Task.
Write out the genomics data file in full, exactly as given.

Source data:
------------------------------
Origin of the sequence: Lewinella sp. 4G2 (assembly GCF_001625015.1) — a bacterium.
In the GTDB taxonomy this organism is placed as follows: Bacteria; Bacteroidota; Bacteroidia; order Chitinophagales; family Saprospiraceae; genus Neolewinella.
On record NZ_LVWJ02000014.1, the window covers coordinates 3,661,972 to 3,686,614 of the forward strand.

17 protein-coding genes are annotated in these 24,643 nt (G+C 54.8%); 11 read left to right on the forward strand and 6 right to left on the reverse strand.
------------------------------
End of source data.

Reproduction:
Origin of the sequence: Lewinella sp. 4G2 (assembly GCF_001625015.1) — a bacterium.
In the GTDB taxonomy this organism is placed as follows: Bacteria; Bacteroidota; Bacteroidia; order Chitinophagales; family Saprospiraceae; genus Neolewinella.
On record NZ_LVWJ02000014.1, the window covers coordinates 3,661,972 to 3,686,614 of the forward strand.

17 protein-coding genes are annotated in these 24,643 nt (G+C 54.8%); 11 read left to right on the forward strand and 6 right to left on the reverse strand.